Thursday, February 3, 2011

Tech priests and frame stories

A few days ago... is what this post is. So “A few days ago”, God, welcome to the 90s Mr. Dimond.

A few days ago I followed a link from a Penny Arcade post and wound up here. One of the songs I'm working on for the RPM album connects the idea of a scientific priesthood in Mervyn Peake's Titus Alone to that in the real-life Brown Dog affair. It appears WH40k (which I'm not familiar with at all) literally has Tech-priests and a “Cult Mechanicus”. Perhaps if I have some time I should look into this game, see what its angle is.

Back around Christmas I finally listened to the “new” Arcade Fire, The Suburbs. It's my least favorite of their albums so far, but generally alright. The more laid-back style, to me, exposes their often-formulaic tunewriting and composition... that doesn't bother me when they're singing the hell out of a song, but it's more glaring when it's just sort of chugging along in Rococo. They use lots of raised 4ths to bring in a dreamy state, which is cool. Some of its social criticism is vague (that seems to be the point in some songs, like Modern Man, but Sprawl I (Flatland) really bothers me for some reason). The storytelling of Half Light II (No Celebration), seems half-baked to me, it rolls off into vague non-sequiturs. And that's a shame, because its opening lines are so promising. I'm expecting something like Springsteen (especially The River)... can the Arcade Fire do that? Could their fans hear it? Anyway, another song whose best lyric is its first is City With No Children. In one rhyme, combining Elvis Costello-like cruelty with a nostalgia unique to this album's internal logic, they neatly set up a frame story, give their observations a listener. It's pretty catchy, and the last chord of the pattern suggests a modulation to V then snatches it away. Then the next line, “... and before a world war does with us what whatever it will do”, makes me want to throw things.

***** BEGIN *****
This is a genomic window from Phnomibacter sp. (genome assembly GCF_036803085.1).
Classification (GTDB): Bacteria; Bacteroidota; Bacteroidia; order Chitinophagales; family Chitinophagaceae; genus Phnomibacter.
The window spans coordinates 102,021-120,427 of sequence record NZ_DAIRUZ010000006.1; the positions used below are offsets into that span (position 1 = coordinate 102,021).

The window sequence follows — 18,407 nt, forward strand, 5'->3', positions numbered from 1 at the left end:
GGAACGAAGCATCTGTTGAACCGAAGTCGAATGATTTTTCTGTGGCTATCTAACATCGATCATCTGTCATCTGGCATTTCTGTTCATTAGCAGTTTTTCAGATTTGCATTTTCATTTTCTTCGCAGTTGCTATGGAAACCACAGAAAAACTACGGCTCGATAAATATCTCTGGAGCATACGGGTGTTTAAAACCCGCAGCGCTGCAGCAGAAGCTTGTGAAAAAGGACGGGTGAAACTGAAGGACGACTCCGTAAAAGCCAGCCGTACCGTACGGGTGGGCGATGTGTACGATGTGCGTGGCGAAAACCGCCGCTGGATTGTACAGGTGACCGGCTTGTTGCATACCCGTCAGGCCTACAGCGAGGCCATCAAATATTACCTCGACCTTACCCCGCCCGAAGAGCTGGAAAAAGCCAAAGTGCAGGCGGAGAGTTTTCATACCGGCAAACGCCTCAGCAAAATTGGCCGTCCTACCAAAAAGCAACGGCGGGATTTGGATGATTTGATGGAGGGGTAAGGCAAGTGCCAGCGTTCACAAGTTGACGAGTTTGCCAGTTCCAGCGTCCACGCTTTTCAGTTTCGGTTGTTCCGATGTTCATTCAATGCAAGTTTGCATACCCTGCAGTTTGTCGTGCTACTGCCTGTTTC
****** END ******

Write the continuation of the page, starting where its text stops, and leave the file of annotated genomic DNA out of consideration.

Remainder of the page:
Speaking of frame stories, I caught The Social Network on my flight out to Germany. It's a frame story set around some deposition that Zuckerberg is pretty bored with. As well he should be. He's being sued by a bunch of rich whiners that each already owned pretty much the portion of Facebook they deserved. Who cares about them? That's nowhere close to the story. The real story is Zuckerberg's consistent disregard for the people whose data fuels his empire, starting with his first popular “hotness” rating site. The fact that after everyone hated Beacon, he said, “OK, well I'll take it away and bring it back later, packaged differently.” Maybe he's a genius for proving that we have no principles or backbone.

One belief that I hold pretty strongly is that it should be absolutely illegal to use people as advertising spokespeople without their consent. To put words in their mouths. That includes plenty of stuff Facebook does today (have you seen the messages you get when you try to quit the site?). I always thought the Apple “Think Different” ads were pretty sketchy, coming damn close to portraying Gandhi and Einstein as computer salesmen. But at least they apparently got permission from the estates of the people whose images they used. I'm not sure that should be allowed anyway, but at least they did something.